The Gilded Hour Page 149

Miss Imhoff’s expression was almost amused. “She took a pistol with her. She grew up with guns, apparently. Her father taught her to shoot when she was a child.”

Not that it did her any good, Jack thought.

“Do you know how she found this doctor?”

It was a crucial question, and the answer was disappointing. “I assume she got his name from one of her friends. Rich women trade in information.”

Jack took down the essentials as she reconstructed the day for them:

At eight in the morning they left the house, in Mrs. Winthrop’s personal carriage, with just the driver, a family retainer who was more than seventy. On the way Mrs. Winthrop had talked to her about a gown she wanted to wear to dinner the following weekend.

“She thought she’d be able to attend a dinner?” Oscar sounded surprised.

“Well, yes,” the young woman said. “She was thinking this time would be like the last, and the time before that. It never occurred to her that it might go wrong.”

“And where did the carriage take you?”

She said, “This is a little odd to admit, but I don’t know the city very well, though I’ve been here since I was very little. We’re not allowed to wander. I can describe the place the carriage stopped, if that will help. There was an elevated train station across from a day market, and a large courthouse just behind that. Kitty-corner from the market there’s a little coffee shop. She gave me a dollar and told me to wait there, and then she walked away. Two hours later when she hadn’t come back yet I was getting worried. Then I realized that the carriage had left. For a minute I thought Mrs. Winthrop had gone to a lot of trouble to be rid of me, but then the carriage came around the corner. I’m guessing she asked Cullen to meet her on a different corner at a different time, but I never got the chance to ask her.”

“We’ll talk to the driver. Cullen, you say.”

She nodded, turned her face away to clear her throat.

Jack asked, “When you got into the carriage, what was your first impression? Do you think she was under the influence of some drug or other?”

“She stank of laudanum,” Miss Imhoff said. “So I think that’s a fair guess.” Her tone was clipped, almost cold.

“Did you happen to see where she went—in what direction she went when she left you?”

“No. To be truthful I wasn’t all that concerned. Not until I saw the condition she was in afterward. As soon as we got home she took some laudanum and then went straight to bed. Gave me strict orders, she was not to be disturbed for any reason. At five o’clock I was to bring a tea tray, but I should come in and put it down silently, within reach, and then leave again.”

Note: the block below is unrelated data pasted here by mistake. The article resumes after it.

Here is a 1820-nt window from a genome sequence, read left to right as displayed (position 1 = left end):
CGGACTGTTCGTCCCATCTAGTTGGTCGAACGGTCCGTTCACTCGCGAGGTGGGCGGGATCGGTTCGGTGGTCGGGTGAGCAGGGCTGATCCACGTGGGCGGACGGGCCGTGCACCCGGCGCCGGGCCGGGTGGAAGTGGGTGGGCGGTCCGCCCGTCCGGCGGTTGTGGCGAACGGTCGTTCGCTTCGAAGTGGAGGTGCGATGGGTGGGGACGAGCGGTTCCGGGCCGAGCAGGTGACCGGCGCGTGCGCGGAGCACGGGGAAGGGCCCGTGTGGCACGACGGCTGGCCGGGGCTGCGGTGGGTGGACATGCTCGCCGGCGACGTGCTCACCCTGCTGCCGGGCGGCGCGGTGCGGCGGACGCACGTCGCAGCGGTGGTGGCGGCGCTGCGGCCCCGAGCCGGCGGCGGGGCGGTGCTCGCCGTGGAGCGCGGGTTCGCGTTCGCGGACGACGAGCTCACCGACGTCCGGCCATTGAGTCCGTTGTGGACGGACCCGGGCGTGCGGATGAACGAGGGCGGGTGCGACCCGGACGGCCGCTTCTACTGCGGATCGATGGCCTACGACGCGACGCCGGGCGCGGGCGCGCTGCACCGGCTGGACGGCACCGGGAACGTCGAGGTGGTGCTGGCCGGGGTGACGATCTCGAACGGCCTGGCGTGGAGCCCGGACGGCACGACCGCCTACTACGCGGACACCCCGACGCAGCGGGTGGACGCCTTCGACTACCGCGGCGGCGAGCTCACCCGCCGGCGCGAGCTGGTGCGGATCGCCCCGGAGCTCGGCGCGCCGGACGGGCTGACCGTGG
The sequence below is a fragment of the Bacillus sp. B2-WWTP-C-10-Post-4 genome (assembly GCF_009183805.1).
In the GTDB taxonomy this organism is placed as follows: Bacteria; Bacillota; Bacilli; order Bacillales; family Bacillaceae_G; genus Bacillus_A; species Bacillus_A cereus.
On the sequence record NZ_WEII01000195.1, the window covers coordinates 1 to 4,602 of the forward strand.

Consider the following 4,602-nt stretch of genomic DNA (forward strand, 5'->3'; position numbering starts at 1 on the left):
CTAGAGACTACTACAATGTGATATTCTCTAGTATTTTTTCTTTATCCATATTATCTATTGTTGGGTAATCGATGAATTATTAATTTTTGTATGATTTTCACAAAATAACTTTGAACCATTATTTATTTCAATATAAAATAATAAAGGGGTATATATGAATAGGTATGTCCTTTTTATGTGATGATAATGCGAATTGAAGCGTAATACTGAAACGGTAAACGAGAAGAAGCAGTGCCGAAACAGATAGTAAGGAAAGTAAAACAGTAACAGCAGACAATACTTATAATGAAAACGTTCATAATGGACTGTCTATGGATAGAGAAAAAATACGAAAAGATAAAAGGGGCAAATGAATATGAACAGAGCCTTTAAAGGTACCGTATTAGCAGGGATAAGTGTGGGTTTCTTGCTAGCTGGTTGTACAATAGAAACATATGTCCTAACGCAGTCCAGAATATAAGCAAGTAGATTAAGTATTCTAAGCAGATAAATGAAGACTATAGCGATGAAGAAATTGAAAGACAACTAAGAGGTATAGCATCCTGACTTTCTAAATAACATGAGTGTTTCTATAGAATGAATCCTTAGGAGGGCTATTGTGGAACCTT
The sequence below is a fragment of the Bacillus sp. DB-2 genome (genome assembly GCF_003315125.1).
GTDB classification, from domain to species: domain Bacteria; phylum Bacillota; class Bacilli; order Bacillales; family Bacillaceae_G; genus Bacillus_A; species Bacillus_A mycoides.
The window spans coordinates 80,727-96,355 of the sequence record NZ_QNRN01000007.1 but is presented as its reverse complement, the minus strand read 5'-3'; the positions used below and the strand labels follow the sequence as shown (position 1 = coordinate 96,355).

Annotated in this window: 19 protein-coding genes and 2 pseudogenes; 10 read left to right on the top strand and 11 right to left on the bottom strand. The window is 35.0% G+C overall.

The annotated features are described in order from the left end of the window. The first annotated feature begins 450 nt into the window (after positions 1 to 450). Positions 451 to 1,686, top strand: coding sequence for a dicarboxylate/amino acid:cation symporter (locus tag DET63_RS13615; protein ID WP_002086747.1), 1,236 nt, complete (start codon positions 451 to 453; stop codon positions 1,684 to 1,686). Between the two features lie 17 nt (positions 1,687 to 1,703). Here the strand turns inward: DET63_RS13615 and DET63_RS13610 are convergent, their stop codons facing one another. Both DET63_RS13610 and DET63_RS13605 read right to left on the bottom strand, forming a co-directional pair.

“And did it happen like that?”

She shook her head. “At five I brought the tray in, but she was in the lavatory. I could hear her retching. I waited a bit to see if she’d call for help, but she didn’t. I went back in about two hours later, to get the tray and bring fresh towels.”

She stopped and studied her hands for a moment.

“I’m not sure how to describe the rest.”

“In as much detail as you can manage,” Oscar said.

Another minute passed. She cleared her throat, and then she started, more slowly. “She was barely conscious when I came back. The bed was bloody, and there was a very high, keen smell. Like a wound gone bad. She had gotten sick again, but right there in bed. So I said I would call for her doctor, and she woke up then and said no, it would pass. She’d be recovered by morning.”

“Do you think she believed that?”

The aloof expression she had maintained for so long began to slip. She swallowed visibly and shook her head. “I don’t know.”

“What happened next?”

“Nothing. She let me stay. She wanted laudanum, and I gave her as much as I thought was safe. Then I lied and said the bottle was empty. She let me change the bedsheets”—another difficult swallow—“but she kept bleeding and she passed a lot of . . . I never imagined that the human body could produce such—” She shook her head.

“That’s enough, I think, Miss Imhoff. Did anybody come to see her? Her mother, her husband?”

“Not that evening. Not until the next morning when I sent for the doctor. She wouldn’t respond to me, and I felt I had no choice. Things moved very quickly after that. Her mother sent word to wake Mr. Winthrop—his rooms are on the other side of the house—and he came in just as the doctor arrived. He sent me out and told me to collect my things and be gone or he’d have me arrested.”